“We’re going to throw the football,” James stated. “We’re going to spread the field out. They probably wanted us to run the football. They want to make it a five- or six-possession game. And that’s smart on their part because they’re a bend-don’t-break defense.
“I thought they had a good game plan for what they wanted us to do,” he mentioned. “But I thought (offensive coordinator) Coach (Kirk) Bock and those guys did a great job of calling plays and mixing up the pass and the run and it gave us opportunities.
“We got in there a couple of times and didn’t score,” the coach noted, “but Grayson (Scoles) kicked the ball well. It’s good that we can do that.”
Scoles hit field goals from 29 and 32 yards, respectively, making the Hornets’ lead into a two-score advantage, always a tough situation from the ground-bound Panthers.
Scott set up Bryant’s first score with a 51-yard gallop to the Cabot 8. On his third carry after that, he reached the end zone. Scoles added the extra point to make it 7-0.
“Latavion broke that first one but you’re not going to run long touchdowns with the defense playing like they played us,” James commented.
In turn, the Panthers picked up a couple of first downs before quarterback Jessie Wingerter’s wild pitch on the option cost them 13 yards, though running back Bradley Morales was able to cover the ball.
Catrell Wallace stopped Morales for no gain on the next snap and, a play later, the Panthers were punting.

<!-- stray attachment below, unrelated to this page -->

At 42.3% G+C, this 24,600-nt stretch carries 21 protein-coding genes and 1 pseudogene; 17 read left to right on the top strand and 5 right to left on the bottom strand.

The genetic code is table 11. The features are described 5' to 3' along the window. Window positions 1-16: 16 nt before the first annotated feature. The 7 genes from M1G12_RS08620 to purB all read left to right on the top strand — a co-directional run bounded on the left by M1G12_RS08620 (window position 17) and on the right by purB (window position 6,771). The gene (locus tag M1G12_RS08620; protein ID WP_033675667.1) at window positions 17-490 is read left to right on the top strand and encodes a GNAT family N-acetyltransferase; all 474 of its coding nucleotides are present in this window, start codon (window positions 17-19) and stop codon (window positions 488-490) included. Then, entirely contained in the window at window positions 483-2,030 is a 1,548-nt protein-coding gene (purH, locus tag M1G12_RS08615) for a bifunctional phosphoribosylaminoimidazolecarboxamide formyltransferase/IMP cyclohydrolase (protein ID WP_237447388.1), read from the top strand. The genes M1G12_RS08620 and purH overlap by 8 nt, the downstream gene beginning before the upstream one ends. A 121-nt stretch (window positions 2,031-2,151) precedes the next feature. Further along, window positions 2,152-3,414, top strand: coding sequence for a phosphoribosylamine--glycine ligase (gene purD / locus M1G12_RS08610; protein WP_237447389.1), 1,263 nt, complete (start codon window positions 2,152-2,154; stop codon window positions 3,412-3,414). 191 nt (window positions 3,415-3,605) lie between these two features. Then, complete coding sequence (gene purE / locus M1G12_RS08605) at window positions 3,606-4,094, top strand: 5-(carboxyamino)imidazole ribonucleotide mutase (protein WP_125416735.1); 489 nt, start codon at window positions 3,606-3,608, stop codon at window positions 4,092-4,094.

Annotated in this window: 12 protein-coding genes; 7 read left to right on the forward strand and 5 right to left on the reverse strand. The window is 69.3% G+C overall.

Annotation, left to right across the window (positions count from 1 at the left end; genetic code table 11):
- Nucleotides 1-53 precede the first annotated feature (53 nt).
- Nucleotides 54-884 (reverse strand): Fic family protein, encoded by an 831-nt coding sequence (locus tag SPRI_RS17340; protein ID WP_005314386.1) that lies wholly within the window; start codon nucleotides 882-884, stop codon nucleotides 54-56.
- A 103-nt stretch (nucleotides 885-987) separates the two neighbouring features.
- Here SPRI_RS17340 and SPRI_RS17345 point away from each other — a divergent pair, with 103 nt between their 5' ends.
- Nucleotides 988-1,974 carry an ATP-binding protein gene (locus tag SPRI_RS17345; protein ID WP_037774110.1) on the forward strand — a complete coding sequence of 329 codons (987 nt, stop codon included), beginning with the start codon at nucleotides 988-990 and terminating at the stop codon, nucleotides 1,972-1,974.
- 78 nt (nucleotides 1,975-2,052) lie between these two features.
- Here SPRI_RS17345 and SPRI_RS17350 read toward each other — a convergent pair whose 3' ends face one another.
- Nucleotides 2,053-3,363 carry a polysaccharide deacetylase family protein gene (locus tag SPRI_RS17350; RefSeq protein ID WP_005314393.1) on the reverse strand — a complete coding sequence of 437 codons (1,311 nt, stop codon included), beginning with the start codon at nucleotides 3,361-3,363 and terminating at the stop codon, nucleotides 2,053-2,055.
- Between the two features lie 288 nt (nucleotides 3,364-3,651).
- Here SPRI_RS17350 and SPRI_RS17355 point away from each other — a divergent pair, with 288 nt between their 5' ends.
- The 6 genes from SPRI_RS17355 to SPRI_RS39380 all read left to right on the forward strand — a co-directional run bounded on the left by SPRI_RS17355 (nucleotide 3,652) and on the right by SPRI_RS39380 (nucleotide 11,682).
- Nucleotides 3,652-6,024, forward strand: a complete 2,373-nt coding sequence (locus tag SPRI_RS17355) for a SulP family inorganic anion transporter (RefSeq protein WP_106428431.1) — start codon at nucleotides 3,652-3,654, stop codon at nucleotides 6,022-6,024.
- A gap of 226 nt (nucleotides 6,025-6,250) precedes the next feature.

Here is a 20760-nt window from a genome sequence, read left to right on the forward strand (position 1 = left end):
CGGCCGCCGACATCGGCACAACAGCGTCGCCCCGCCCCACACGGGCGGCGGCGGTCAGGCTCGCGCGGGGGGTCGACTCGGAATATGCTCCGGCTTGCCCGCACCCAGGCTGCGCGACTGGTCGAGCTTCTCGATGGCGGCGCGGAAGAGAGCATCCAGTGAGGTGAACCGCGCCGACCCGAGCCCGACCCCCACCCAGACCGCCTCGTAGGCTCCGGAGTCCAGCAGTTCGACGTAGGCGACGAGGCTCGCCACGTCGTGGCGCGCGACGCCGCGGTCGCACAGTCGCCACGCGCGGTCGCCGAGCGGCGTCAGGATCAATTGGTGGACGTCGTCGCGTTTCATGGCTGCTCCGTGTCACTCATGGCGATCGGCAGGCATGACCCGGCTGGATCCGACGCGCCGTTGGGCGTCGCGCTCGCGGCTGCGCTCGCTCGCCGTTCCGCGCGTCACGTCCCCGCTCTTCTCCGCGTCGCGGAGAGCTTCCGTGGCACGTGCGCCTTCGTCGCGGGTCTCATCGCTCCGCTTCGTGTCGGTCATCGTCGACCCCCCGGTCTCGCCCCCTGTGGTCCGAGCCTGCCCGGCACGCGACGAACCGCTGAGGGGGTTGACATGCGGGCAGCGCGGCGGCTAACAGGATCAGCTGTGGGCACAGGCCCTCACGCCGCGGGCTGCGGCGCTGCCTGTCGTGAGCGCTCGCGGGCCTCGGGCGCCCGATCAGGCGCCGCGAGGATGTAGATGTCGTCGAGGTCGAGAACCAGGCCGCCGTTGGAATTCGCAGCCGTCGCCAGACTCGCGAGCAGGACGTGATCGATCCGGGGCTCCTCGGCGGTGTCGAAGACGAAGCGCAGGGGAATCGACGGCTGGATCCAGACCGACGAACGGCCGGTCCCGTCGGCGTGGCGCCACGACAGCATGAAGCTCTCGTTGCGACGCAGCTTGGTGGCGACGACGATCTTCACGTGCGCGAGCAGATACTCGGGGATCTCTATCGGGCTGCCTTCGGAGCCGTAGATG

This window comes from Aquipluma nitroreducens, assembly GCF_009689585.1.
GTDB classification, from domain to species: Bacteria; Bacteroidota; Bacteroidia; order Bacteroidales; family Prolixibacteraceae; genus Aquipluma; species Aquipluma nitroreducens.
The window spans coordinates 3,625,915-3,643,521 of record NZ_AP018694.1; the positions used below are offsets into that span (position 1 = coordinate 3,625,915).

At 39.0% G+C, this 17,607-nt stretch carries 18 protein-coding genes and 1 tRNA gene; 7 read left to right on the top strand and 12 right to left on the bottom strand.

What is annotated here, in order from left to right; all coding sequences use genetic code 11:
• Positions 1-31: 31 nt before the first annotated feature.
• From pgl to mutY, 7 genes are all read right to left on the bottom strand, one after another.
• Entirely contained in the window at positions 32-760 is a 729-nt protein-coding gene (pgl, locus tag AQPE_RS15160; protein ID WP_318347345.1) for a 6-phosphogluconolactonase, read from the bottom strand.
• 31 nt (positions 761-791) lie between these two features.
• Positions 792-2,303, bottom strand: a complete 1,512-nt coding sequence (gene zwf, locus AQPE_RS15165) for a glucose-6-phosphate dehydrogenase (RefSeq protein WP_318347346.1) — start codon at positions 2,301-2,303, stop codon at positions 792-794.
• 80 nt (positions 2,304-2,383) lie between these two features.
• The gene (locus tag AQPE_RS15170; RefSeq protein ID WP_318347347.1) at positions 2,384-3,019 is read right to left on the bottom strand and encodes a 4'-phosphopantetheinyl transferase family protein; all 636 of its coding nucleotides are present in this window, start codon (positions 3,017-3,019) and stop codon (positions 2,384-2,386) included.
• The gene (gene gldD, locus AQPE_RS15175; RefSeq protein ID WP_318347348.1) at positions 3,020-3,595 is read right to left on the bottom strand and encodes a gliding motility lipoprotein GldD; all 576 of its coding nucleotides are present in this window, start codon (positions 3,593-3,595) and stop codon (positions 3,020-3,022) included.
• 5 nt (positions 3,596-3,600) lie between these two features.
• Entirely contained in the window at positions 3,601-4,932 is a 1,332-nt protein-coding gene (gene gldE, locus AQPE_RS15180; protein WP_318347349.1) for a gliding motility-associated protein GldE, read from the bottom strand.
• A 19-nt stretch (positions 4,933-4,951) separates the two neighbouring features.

The Hornets drove from their own 22 to the Cabot 5. Scott converted a third down then Hefley hit a 21-yard pass to Hayden Schrader to convert a fourth-and-2. A 15-yard strike from Hefley to Brandon Jett followed then Scott and the offensive line did the rest.
Facing a third-and-2 at the 5, however, a low snap couldn’t be handled by Hefley, who fell on the ball at the 12. With 8:58 left in the half, Scoles drilled his first field goal to make it 10-0.
The Panthers picked up a first down but, on a third-and-2 at their own 43, they had running back T.J. Rogers stuffed for no gain by defensive tackle Kajuan Robinson.
A fumble undermined the Panthers’ hopes on fourth down and Nate Wallace recovered for Bryant.
Hefley completed a pair of passes to River Gregory to help the Hornets reach the 14 where they stalled. Scoles drilled his second three-pointer and it was 13-0 with 3:31 left in the half.
Late in the half, Cabot faced a fourth-and-3 at the Bryant 35. The Panthers allowed kicker Rhett Thurman to try a 52-yard field goal, but it was well short.
The Panthers’ best drive of the game started the second half. Using up nearly half of the quarter, they marched to the Bryant 11, grinding out every inch. On a third-and-6, fullback Graham Turner was stopped for no gain by Josh Salguerio and Kyle Green.
Cabot tried one of its three pass attempts on fourth down only to have linebacker Jake Wright swat it down at the line of scrimmage.
Bryant took over at its 11 and marched 89 yards in 11 plays. With Scott on the sideline for the second half, the running of Braylon Butler and Ahmad Adams was showcased. Hefley completed a pair of passes to Meaders before Adams scored from the 12.
So frustrated were the Panthers with the Hornets’ physical blocking, on the scoring run, a Cabot defender took the helmet off Bryant guard Tanner Wilson and threw it down picking up one of those penalties for unsportsmanlike conduct.
Wright recovered a Cabot fumble near the end of the third quarter. Hefley had a pass intercepted by De’Kairo Rudolph at the 3. He returned it to the 20 then taunted the Hornets, costing his team 10 yards.
The Panthers pushed it out to the 22 where they were turned back. Green stopped Rogers for no gain then Wright made a nice play to hold Rogers to 3 yards. On third-and-7 at the 25, Bryant’s Tristan Sehika nailed Wingerter for a loss.
With reserves filtering into the lineup, the Hornets put the finishing touches on the victory when sophomore Austin Ledbetter connected with Meaders for a 49-yard touchdown. Scoles kicked it to 27-0.